This change has many implications on many aspects of our lives, some positive and some negative. It can influence our emotional, physical, social, phycological and economic status. It affects sleep and eating patterns, social patterns and even work patterns and, in general, a total change in lifestyle.

Work vs home

Being at home can result in an increased sitting time compared to when you would be in a work environment. Staying active in general does need strict and good discipline from a person. It’s easier to go to the gym or meet up with a friend for a walk after work, or to take frequent breaks while at the office. Yet, some people would argue that working from home allows them to be more active because it’s better to manage their time and slot in exercise.

However, research shows that there is a 28% increase in sitting time and a decrease in all levels of physical activity together with an unhealthy food consumption pattern.1 This was not only the result of working from home, but also due to the closure of fitness centres, open areas and public events like parkrun.

Recently too much sitting (sedentary behaviour) is seen as a separate risk factor for hypokinetic diseases (heart disease and Type 2 diabetes, etc) and not grouped with the lack of exercise. Too much sitting on its own increases risk factors for metabolic diseases and other co-morbidities.2 It’s associated with increased waist circumference, increased levels of fasting glucose and triglycerides, and lower levels of good HDL cholesterol. Research has shown a direct correlation between abdominal obesity (waist circumference) and sitting time.2

Working from home does show to increase sitting periods compared to a work environment.

Keep moving

Regular physical activity (PA) not only has health and physical benefits for our bodies but also helps them respond to the adverse effects of several diseases like diabetes, hypertension and other cardio, metabolic and pulmonary diseases.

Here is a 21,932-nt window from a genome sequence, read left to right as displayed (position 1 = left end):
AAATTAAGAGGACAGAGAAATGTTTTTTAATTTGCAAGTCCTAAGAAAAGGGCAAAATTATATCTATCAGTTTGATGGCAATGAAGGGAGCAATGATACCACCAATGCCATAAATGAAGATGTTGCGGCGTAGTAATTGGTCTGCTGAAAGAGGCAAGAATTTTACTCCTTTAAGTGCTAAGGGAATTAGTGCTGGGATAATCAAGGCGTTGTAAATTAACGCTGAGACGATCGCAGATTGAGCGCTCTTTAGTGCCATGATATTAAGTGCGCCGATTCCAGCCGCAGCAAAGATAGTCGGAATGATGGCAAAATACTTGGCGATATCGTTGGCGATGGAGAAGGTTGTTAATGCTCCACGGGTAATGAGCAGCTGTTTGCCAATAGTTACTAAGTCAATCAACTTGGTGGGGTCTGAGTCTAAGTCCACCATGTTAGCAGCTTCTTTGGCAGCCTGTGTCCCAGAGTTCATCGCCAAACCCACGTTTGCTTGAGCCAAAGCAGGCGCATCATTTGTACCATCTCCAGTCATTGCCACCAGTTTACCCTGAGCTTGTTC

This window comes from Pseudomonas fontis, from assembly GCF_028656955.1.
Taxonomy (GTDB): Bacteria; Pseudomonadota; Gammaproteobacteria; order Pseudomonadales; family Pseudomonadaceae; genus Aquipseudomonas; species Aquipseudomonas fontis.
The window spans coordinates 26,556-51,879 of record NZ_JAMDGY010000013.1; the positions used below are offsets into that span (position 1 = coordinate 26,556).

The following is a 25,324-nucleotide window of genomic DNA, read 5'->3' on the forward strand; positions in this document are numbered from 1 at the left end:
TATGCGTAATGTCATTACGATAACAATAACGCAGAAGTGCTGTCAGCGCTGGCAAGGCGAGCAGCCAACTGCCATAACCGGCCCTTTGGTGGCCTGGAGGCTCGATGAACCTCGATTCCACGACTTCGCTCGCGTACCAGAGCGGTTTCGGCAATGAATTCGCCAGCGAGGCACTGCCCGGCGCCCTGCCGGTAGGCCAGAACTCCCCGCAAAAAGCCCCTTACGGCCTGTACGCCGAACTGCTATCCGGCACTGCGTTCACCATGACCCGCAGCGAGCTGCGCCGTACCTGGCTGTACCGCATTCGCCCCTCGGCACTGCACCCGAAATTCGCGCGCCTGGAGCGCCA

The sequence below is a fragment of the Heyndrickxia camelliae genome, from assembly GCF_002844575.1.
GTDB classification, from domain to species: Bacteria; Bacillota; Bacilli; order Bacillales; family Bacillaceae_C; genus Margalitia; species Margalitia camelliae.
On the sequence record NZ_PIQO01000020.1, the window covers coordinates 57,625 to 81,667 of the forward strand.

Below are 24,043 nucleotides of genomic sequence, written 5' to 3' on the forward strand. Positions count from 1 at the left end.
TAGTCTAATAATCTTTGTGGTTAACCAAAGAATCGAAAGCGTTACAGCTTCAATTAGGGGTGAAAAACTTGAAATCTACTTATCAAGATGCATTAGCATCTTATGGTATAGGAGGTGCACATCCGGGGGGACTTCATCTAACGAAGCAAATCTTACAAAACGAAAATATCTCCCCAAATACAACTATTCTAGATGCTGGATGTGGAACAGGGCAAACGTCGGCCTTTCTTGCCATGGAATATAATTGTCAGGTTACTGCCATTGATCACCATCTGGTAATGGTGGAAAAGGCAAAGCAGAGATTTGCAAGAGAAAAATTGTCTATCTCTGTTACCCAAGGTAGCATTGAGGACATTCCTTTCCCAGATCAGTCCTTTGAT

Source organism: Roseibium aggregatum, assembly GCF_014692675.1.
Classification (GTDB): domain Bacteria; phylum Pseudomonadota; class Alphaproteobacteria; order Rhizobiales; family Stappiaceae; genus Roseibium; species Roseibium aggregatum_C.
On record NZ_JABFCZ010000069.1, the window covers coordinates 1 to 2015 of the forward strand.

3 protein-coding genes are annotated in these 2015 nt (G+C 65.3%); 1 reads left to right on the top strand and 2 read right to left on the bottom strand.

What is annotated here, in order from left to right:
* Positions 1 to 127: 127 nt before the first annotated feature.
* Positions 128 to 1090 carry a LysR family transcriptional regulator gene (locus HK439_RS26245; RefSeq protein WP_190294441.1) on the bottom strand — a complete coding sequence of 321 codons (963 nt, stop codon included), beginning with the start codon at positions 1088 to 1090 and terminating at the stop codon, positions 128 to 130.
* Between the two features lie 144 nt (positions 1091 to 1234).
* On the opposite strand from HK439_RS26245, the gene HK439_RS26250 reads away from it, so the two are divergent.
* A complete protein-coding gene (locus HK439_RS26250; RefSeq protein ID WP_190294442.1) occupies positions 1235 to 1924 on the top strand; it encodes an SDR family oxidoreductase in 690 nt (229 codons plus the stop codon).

According to The World Health Organisation, regular physical activity is seen as an accumulation of 150 min per week aerobic work or 30 min per day for five days at a moderate intensity.

Physical activity or exercise helps the support and functioning of the different systems in our bodies. Some of the benefits are:

  • An immediate benefit on brain function.
  • Helps with weight control and management of obesity.
  • Reduces health risks of cardiovascular disease, Type 2 diabetes, metabolic syndrome and certain cancers.
  • Strengthens bones and muscles and improves ability to do daily activities, and prevent falls, especially later in life.
  • Reduces the effects of old age and increase the chance of living longer.

Practical guidelines

Seeing that it’s to your benefit to be active on a regular basis, how can you become more active while working from home?

  • Establish a routine

It will help to set a specific time for your PA and to keep to that routine. Early mornings are still the best. If you’re just starting, or 30 min of exercise seems too long for you, it’s better to do two to three accumulated bouts of exercise of 10 min each.  Set this in your diary and treat it as an appointment. Learn to say to people you have an appointment.

  • Establish the exercises

Walking is still the cheapest and easiest exercise you can do. If you live in a neighbourhood where you can walk, a brisk walk is good. You can work in interval walking: two lampposts – walk fast, two lampposts  – walk slower and build it up to the longer periods for the quicker pace 3:2/4:2.

If you’re confined to flats or cluster accommodation or in an unfriendly neighbourhood, you need to get creative with exercises.

  1. Follow an aerobics/exercise class online – work out in front of the TV or use your phone. There are many platforms available or get an exercise programme from a biokineticist.
  2. If you pay for something you will tend to comply more regularly.
  3. If you live in a block of flats, climb the stairs. Stair climbing is beneficial for cardiovascular fitness and leg strength. Take frequent breaks and climb the stairs.
  4. Set out a circuit for yourself focusing on upper and lower body exercises. Here is an example: 

Example of a circuit routine

(this can be in a picture format on the page instead of writing)